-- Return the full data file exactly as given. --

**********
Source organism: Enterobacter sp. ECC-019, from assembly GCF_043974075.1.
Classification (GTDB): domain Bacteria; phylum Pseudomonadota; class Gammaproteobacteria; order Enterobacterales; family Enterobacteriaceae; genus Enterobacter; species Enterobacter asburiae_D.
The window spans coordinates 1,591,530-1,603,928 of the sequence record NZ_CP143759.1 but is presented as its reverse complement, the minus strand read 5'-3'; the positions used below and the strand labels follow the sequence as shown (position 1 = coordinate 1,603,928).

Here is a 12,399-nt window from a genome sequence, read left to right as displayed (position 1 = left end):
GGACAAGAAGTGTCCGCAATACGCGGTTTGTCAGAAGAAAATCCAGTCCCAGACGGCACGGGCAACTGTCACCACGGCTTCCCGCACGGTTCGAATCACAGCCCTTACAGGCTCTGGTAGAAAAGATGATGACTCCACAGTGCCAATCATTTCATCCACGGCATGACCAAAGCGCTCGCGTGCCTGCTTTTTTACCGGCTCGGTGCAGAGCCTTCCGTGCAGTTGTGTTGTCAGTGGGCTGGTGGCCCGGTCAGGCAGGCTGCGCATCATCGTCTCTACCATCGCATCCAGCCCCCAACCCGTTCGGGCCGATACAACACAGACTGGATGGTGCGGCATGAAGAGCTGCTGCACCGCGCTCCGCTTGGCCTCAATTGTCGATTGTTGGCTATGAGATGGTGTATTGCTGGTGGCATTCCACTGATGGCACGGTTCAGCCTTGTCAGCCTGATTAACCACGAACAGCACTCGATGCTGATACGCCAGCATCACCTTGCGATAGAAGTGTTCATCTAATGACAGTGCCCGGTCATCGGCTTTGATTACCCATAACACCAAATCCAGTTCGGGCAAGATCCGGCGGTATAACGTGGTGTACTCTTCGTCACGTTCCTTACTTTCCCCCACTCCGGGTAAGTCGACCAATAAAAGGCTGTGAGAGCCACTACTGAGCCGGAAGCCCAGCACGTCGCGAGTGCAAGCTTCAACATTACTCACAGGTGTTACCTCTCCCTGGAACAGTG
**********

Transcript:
Source organism: Enterobacter sp. ECC-019, from assembly GCF_043974075.1.
Classification (GTDB): domain Bacteria; phylum Pseudomonadota; class Gammaproteobacteria; order Enterobacterales; family Enterobacteriaceae; genus Enterobacter; species Enterobacter asburiae_D.
The window spans coordinates 1,591,530-1,603,928 of the sequence record NZ_CP143759.1 but is presented as its reverse complement, the minus strand read 5'-3'; the positions used below and the strand labels follow the sequence as shown (position 1 = coordinate 1,603,928).

Here is a 12,399-nt window from a genome sequence, read left to right as displayed (position 1 = left end):
GGACAAGAAGTGTCCGCAATACGCGGTTTGTCAGAAGAAAATCCAGTCCCAGACGGCACGGGCAACTGTCACCACGGCTTCCCGCACGGTTCGAATCACAGCCCTTACAGGCTCTGGTAGAAAAGATGATGACTCCACAGTGCCAATCATTTCATCCACGGCATGACCAAAGCGCTCGCGTGCCTGCTTTTTTACCGGCTCGGTGCAGAGCCTTCCGTGCAGTTGTGTTGTCAGTGGGCTGGTGGCCCGGTCAGGCAGGCTGCGCATCATCGTCTCTACCATCGCATCCAGCCCCCAACCCGTTCGGGCCGATACAACACAGACTGGATGGTGCGGCATGAAGAGCTGCTGCACCGCGCTCCGCTTGGCCTCAATTGTCGATTGTTGGCTATGAGATGGTGTATTGCTGGTGGCATTCCACTGATGGCACGGTTCAGCCTTGTCAGCCTGATTAACCACGAACAGCACTCGATGCTGATACGCCAGCATCACCTTGCGATAGAAGTGTTCATCTAATGACAGTGCCCGGTCATCGGCTTTGATTACCCATAACACCAAATCCAGTTCGGGCAAGATCCGGCGGTATAACGTGGTGTACTCTTCGTCACGTTCCTTACTTTCCCCCACTCCGGGTAAGTCGACCAATAAAAGGCTGTGAGAGCCACTACTGAGCCGGAAGCCCAGCACGTCGCGAGTGCAAGCTTCAACATTACTCACAGGTGTTACCTCTCCCTGGAACAGTG